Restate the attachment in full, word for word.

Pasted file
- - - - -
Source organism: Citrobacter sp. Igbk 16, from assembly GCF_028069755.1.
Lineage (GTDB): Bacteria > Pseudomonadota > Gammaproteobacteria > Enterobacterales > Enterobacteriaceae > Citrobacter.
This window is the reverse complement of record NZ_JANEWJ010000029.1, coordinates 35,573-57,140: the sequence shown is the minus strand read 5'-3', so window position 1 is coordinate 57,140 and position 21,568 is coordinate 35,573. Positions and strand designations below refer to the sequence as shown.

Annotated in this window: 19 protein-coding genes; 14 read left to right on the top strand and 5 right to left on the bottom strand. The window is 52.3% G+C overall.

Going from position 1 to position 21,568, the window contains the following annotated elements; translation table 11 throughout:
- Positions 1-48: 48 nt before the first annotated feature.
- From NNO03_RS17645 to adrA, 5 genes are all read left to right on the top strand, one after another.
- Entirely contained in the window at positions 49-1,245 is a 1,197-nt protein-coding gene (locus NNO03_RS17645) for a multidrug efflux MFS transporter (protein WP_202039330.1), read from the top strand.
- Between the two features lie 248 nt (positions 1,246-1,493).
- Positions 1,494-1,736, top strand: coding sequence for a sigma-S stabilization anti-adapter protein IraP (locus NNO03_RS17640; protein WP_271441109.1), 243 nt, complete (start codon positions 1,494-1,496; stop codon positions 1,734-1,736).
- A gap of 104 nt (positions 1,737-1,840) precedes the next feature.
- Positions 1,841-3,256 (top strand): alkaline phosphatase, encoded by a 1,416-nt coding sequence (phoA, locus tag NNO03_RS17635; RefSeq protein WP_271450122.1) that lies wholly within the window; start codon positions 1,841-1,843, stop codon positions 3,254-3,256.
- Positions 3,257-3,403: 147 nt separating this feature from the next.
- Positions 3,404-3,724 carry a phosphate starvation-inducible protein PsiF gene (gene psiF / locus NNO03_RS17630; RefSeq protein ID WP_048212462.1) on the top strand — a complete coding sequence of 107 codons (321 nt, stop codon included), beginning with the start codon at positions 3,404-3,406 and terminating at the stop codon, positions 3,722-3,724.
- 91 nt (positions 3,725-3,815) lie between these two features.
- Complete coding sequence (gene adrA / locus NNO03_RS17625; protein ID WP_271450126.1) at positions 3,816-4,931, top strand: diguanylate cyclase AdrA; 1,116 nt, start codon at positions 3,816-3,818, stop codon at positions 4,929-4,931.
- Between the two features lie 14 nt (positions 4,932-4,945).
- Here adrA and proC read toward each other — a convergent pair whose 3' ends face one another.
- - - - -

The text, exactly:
Source organism: Citrobacter sp. Igbk 16, from assembly GCF_028069755.1.
Lineage (GTDB): Bacteria > Pseudomonadota > Gammaproteobacteria > Enterobacterales > Enterobacteriaceae > Citrobacter.
This window is the reverse complement of record NZ_JANEWJ010000029.1, coordinates 35,573-57,140: the sequence shown is the minus strand read 5'-3', so window position 1 is coordinate 57,140 and position 21,568 is coordinate 35,573. Positions and strand designations below refer to the sequence as shown.

Annotated in this window: 19 protein-coding genes; 14 read left to right on the top strand and 5 right to left on the bottom strand. The window is 52.3% G+C overall.

Going from position 1 to position 21,568, the window contains the following annotated elements; translation table 11 throughout:
- Positions 1-48: 48 nt before the first annotated feature.
- From NNO03_RS17645 to adrA, 5 genes are all read left to right on the top strand, one after another.
- Entirely contained in the window at positions 49-1,245 is a 1,197-nt protein-coding gene (locus NNO03_RS17645) for a multidrug efflux MFS transporter (protein WP_202039330.1), read from the top strand.
- Between the two features lie 248 nt (positions 1,246-1,493).
- Positions 1,494-1,736, top strand: coding sequence for a sigma-S stabilization anti-adapter protein IraP (locus NNO03_RS17640; protein WP_271441109.1), 243 nt, complete (start codon positions 1,494-1,496; stop codon positions 1,734-1,736).
- A gap of 104 nt (positions 1,737-1,840) precedes the next feature.
- Positions 1,841-3,256 (top strand): alkaline phosphatase, encoded by a 1,416-nt coding sequence (phoA, locus tag NNO03_RS17635; RefSeq protein WP_271450122.1) that lies wholly within the window; start codon positions 1,841-1,843, stop codon positions 3,254-3,256.
- Positions 3,257-3,403: 147 nt separating this feature from the next.
- Positions 3,404-3,724 carry a phosphate starvation-inducible protein PsiF gene (gene psiF / locus NNO03_RS17630; RefSeq protein ID WP_048212462.1) on the top strand — a complete coding sequence of 107 codons (321 nt, stop codon included), beginning with the start codon at positions 3,404-3,406 and terminating at the stop codon, positions 3,722-3,724.
- 91 nt (positions 3,725-3,815) lie between these two features.
- Complete coding sequence (gene adrA / locus NNO03_RS17625; protein ID WP_271450126.1) at positions 3,816-4,931, top strand: diguanylate cyclase AdrA; 1,116 nt, start codon at positions 3,816-3,818, stop codon at positions 4,929-4,931.
- Between the two features lie 14 nt (positions 4,932-4,945).
- Here adrA and proC read toward each other — a convergent pair whose 3' ends face one another.